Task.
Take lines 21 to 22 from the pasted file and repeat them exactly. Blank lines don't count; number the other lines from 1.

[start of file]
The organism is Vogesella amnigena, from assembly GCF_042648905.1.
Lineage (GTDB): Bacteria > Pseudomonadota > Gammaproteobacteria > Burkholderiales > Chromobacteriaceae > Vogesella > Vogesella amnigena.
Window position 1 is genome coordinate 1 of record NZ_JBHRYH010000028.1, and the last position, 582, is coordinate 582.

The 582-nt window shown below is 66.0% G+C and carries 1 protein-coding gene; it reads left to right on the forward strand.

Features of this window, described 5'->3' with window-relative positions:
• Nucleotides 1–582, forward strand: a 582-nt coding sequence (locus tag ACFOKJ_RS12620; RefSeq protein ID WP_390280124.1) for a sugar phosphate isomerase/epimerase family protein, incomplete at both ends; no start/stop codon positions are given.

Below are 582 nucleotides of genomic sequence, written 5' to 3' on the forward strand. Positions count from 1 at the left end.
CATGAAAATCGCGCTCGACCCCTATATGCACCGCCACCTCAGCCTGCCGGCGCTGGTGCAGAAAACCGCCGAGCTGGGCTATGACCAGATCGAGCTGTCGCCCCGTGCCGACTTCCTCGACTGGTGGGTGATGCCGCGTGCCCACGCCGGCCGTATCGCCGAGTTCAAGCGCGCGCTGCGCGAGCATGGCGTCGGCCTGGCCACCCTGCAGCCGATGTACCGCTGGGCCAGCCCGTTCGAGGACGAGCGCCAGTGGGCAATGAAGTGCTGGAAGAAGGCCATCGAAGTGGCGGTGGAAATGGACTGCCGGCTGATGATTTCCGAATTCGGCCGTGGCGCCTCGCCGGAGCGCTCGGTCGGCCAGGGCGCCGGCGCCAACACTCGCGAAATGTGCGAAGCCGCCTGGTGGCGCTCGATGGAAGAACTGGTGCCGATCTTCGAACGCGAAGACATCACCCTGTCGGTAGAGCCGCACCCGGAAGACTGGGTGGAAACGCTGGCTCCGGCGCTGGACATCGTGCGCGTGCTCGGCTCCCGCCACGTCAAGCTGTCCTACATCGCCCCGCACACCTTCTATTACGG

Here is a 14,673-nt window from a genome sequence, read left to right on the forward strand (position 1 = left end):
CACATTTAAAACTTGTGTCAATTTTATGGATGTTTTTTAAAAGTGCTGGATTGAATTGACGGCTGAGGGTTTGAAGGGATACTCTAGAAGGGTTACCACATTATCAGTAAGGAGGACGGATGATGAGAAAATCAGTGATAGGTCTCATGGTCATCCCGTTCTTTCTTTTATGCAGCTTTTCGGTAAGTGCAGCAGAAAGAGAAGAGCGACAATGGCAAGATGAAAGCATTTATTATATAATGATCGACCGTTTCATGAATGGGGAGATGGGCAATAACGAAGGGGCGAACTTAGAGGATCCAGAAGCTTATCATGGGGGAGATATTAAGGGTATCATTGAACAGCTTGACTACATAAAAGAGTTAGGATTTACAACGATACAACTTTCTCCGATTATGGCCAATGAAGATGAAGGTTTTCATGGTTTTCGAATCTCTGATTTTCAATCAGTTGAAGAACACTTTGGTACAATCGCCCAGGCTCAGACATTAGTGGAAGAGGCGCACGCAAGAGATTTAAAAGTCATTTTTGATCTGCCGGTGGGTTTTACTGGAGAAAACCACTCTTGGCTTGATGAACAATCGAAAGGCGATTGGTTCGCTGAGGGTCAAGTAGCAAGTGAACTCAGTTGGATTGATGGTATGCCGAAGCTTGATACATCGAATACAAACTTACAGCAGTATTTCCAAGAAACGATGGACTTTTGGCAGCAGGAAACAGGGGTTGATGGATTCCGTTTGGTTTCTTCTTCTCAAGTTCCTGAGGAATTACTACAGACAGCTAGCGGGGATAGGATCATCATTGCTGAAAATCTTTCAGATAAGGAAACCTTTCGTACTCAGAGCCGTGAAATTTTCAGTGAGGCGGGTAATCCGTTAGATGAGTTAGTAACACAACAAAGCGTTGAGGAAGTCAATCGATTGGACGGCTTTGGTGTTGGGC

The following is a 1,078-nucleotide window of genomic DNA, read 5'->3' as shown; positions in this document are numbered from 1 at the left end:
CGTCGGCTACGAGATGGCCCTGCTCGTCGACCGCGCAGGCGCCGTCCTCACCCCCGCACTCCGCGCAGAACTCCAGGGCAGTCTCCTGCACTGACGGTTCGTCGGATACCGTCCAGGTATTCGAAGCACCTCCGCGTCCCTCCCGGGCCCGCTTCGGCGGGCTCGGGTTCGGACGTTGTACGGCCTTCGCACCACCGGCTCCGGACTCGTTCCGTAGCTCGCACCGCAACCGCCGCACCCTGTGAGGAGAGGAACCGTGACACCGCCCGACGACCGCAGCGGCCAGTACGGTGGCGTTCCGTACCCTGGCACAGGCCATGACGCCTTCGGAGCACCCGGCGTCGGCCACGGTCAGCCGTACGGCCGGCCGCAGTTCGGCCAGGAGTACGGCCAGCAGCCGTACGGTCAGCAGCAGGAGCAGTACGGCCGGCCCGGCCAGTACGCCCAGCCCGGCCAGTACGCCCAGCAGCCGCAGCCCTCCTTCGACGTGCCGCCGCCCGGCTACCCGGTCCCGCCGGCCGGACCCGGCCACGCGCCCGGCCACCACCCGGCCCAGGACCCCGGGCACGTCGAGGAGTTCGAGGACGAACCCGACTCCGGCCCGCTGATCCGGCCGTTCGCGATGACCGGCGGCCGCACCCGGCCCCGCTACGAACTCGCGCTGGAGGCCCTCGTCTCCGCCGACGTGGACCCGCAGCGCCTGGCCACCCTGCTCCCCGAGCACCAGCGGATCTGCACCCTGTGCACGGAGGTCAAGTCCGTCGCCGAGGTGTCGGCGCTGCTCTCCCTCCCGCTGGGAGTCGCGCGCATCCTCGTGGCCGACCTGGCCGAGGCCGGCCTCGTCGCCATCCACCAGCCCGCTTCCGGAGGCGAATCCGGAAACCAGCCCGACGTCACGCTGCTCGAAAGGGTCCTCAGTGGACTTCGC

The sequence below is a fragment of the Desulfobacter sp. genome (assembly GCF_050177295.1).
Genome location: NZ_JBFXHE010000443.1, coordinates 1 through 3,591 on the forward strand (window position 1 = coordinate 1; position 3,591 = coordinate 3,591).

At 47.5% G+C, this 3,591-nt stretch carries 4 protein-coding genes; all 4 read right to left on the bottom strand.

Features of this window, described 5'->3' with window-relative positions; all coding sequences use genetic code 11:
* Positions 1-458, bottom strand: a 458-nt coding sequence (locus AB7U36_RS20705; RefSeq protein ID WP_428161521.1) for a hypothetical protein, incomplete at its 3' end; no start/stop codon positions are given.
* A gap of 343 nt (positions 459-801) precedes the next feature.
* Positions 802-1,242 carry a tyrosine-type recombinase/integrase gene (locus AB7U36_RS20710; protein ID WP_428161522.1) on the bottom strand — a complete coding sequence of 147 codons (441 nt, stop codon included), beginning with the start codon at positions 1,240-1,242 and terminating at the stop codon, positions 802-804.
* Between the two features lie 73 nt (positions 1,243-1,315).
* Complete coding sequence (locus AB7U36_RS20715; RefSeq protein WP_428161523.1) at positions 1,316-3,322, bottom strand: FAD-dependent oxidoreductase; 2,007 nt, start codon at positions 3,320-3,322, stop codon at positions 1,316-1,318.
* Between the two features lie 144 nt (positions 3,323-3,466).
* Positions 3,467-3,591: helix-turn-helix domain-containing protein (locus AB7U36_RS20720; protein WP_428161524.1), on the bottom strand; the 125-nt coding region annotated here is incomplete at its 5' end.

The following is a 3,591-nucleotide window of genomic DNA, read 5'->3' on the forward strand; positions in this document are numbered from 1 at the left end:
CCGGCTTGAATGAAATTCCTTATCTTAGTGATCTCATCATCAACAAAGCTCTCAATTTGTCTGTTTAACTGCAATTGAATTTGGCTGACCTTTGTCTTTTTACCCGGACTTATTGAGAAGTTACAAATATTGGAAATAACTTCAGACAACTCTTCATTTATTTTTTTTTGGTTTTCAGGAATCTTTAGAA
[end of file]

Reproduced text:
* Complete coding sequence (locus AB7U36_RS20715; RefSeq protein WP_428161523.1) at positions 1,316-3,322, bottom strand: FAD-dependent oxidoreductase; 2,007 nt, start codon at positions 3,320-3,322, stop codon at positions 1,316-1,318.
* Between the two features lie 144 nt (positions 3,323-3,466).